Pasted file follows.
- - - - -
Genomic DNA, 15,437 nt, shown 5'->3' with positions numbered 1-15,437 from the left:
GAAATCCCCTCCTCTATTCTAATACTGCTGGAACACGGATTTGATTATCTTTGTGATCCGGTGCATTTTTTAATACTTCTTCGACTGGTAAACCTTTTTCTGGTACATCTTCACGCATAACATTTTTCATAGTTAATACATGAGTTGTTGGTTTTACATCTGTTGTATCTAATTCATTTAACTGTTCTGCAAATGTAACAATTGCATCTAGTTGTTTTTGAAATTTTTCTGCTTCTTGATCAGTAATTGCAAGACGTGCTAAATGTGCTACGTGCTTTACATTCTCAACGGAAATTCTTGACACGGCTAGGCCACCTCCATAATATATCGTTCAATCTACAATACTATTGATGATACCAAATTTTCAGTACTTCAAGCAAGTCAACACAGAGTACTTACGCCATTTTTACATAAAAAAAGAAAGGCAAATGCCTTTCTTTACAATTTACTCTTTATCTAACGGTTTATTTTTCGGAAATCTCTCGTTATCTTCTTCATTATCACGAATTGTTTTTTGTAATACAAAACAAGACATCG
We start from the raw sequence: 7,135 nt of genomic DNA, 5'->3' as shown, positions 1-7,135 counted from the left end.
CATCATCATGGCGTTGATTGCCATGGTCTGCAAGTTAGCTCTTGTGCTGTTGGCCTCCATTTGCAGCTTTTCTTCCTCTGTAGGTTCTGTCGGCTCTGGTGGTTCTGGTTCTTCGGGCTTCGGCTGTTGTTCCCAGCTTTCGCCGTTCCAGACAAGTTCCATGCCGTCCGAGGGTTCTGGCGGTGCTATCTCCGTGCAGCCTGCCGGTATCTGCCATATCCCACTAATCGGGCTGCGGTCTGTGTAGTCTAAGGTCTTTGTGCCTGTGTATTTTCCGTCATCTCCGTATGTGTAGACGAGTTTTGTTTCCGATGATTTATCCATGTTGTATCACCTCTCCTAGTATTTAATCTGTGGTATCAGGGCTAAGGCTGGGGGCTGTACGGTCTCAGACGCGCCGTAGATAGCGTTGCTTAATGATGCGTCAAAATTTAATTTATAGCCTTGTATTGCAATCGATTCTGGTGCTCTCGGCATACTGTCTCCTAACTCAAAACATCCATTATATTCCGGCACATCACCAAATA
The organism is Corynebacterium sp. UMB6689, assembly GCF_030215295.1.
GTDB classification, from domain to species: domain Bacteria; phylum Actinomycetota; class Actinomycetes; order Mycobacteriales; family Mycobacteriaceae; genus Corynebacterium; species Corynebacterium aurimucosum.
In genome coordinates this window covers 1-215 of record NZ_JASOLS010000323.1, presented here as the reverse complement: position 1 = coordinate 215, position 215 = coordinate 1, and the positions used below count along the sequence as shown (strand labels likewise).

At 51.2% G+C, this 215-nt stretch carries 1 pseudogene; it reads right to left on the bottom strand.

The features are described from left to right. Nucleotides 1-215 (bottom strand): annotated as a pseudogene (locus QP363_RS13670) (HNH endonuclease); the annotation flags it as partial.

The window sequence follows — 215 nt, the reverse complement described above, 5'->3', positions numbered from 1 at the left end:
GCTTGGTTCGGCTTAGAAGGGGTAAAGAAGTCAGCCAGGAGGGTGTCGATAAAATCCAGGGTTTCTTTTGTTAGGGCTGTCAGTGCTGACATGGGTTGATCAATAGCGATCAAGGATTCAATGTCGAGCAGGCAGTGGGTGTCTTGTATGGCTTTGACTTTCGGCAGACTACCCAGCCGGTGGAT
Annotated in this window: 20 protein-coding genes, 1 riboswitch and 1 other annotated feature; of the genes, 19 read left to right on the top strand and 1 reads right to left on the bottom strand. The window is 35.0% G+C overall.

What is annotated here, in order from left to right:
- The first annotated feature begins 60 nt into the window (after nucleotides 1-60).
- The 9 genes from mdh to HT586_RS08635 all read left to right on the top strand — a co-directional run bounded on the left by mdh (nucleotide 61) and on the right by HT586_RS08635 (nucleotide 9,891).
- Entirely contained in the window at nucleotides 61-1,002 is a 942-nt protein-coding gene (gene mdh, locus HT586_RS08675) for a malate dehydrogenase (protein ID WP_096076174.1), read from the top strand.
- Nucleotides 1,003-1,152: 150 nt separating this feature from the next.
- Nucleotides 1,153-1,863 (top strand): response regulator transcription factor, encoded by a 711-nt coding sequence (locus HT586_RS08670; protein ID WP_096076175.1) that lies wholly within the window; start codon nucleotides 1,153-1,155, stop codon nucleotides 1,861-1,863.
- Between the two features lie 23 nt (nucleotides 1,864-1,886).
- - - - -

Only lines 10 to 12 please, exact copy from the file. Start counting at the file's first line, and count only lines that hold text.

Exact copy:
The window sequence follows — 215 nt, the reverse complement described above, 5'->3', positions numbered from 1 at the left end:
GCTTGGTTCGGCTTAGAAGGGGTAAAGAAGTCAGCCAGGAGGGTGTCGATAAAATCCAGGGTTTCTTTTGTTAGGGCTGTCAGTGCTGACATGGGTTGATCAATAGCGATCAAGGATTCAATGTCGAGCAGGCAGTGGGTGTCTTGTATGGCTTTGACTTTCGGCAGACTACCCAGCCGGTGGAT
Annotated in this window: 20 protein-coding genes, 1 riboswitch and 1 other annotated feature; of the genes, 19 read left to right on the top strand and 1 reads right to left on the bottom strand. The window is 35.0% G+C overall.